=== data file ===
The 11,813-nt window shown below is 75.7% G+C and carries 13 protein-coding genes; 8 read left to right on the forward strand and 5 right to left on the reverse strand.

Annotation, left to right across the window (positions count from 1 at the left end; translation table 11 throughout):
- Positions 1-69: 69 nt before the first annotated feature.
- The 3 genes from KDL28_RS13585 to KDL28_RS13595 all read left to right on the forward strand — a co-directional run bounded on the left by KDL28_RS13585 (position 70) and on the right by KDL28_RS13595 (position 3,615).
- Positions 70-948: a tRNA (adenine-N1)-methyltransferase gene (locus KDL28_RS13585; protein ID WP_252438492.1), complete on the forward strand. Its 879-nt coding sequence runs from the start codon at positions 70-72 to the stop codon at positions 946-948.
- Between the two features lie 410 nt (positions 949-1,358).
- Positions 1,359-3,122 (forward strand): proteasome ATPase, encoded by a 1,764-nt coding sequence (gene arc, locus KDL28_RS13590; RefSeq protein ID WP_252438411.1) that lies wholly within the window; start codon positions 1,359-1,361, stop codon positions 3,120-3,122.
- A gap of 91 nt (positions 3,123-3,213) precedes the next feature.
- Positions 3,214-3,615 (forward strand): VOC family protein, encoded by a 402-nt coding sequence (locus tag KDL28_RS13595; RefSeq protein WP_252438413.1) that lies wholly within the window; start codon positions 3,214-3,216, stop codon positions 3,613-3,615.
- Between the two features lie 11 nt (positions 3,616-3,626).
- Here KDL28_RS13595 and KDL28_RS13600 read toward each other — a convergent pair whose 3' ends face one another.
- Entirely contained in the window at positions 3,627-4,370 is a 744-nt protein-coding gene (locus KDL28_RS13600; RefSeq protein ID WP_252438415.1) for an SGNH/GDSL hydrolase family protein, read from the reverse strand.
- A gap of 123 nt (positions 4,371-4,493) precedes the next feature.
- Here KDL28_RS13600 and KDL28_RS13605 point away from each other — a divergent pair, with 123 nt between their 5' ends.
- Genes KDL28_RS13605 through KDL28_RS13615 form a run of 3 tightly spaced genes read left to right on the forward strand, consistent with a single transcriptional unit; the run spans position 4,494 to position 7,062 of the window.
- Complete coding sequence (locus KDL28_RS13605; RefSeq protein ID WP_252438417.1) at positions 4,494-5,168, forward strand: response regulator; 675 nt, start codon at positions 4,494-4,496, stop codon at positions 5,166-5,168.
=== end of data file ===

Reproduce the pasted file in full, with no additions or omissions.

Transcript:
The 11,813-nt window shown below is 75.7% G+C and carries 13 protein-coding genes; 8 read left to right on the forward strand and 5 right to left on the reverse strand.

Annotation, left to right across the window (positions count from 1 at the left end; translation table 11 throughout):
- Positions 1-69: 69 nt before the first annotated feature.
- The 3 genes from KDL28_RS13585 to KDL28_RS13595 all read left to right on the forward strand — a co-directional run bounded on the left by KDL28_RS13585 (position 70) and on the right by KDL28_RS13595 (position 3,615).
- Positions 70-948: a tRNA (adenine-N1)-methyltransferase gene (locus KDL28_RS13585; protein ID WP_252438492.1), complete on the forward strand. Its 879-nt coding sequence runs from the start codon at positions 70-72 to the stop codon at positions 946-948.
- Between the two features lie 410 nt (positions 949-1,358).
- Positions 1,359-3,122 (forward strand): proteasome ATPase, encoded by a 1,764-nt coding sequence (gene arc, locus KDL28_RS13590; RefSeq protein ID WP_252438411.1) that lies wholly within the window; start codon positions 1,359-1,361, stop codon positions 3,120-3,122.
- A gap of 91 nt (positions 3,123-3,213) precedes the next feature.
- Positions 3,214-3,615 (forward strand): VOC family protein, encoded by a 402-nt coding sequence (locus tag KDL28_RS13595; RefSeq protein WP_252438413.1) that lies wholly within the window; start codon positions 3,214-3,216, stop codon positions 3,613-3,615.
- Between the two features lie 11 nt (positions 3,616-3,626).
- Here KDL28_RS13595 and KDL28_RS13600 read toward each other — a convergent pair whose 3' ends face one another.
- Entirely contained in the window at positions 3,627-4,370 is a 744-nt protein-coding gene (locus KDL28_RS13600; RefSeq protein ID WP_252438415.1) for an SGNH/GDSL hydrolase family protein, read from the reverse strand.
- A gap of 123 nt (positions 4,371-4,493) precedes the next feature.
- Here KDL28_RS13600 and KDL28_RS13605 point away from each other — a divergent pair, with 123 nt between their 5' ends.
- Genes KDL28_RS13605 through KDL28_RS13615 form a run of 3 tightly spaced genes read left to right on the forward strand, consistent with a single transcriptional unit; the run spans position 4,494 to position 7,062 of the window.
- Complete coding sequence (locus KDL28_RS13605; RefSeq protein ID WP_252438417.1) at positions 4,494-5,168, forward strand: response regulator; 675 nt, start codon at positions 4,494-4,496, stop codon at positions 5,166-5,168.